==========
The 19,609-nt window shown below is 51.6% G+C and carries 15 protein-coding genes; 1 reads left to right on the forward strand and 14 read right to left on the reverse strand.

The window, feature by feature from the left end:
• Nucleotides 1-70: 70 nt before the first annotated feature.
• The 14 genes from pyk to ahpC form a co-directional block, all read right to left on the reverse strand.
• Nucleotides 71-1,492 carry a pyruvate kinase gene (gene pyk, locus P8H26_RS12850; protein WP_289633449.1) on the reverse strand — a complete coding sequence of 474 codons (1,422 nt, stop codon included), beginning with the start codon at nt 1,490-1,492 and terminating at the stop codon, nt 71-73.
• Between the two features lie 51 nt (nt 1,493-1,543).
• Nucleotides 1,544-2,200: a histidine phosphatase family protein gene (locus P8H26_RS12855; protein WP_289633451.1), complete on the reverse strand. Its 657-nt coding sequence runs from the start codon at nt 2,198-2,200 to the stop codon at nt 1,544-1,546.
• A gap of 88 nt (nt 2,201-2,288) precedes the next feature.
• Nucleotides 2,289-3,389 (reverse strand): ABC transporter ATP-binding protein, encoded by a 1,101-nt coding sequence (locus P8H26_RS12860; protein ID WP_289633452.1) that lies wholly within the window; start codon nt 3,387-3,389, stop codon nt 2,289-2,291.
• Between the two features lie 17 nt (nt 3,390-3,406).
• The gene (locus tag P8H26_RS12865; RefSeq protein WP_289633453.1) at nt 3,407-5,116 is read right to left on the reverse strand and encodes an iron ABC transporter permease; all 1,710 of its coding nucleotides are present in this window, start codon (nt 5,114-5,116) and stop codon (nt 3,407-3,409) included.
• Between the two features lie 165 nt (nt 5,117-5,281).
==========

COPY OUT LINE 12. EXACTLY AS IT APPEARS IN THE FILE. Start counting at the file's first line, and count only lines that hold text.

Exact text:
• Between the two features lie 165 nt (nt 5,117-5,281).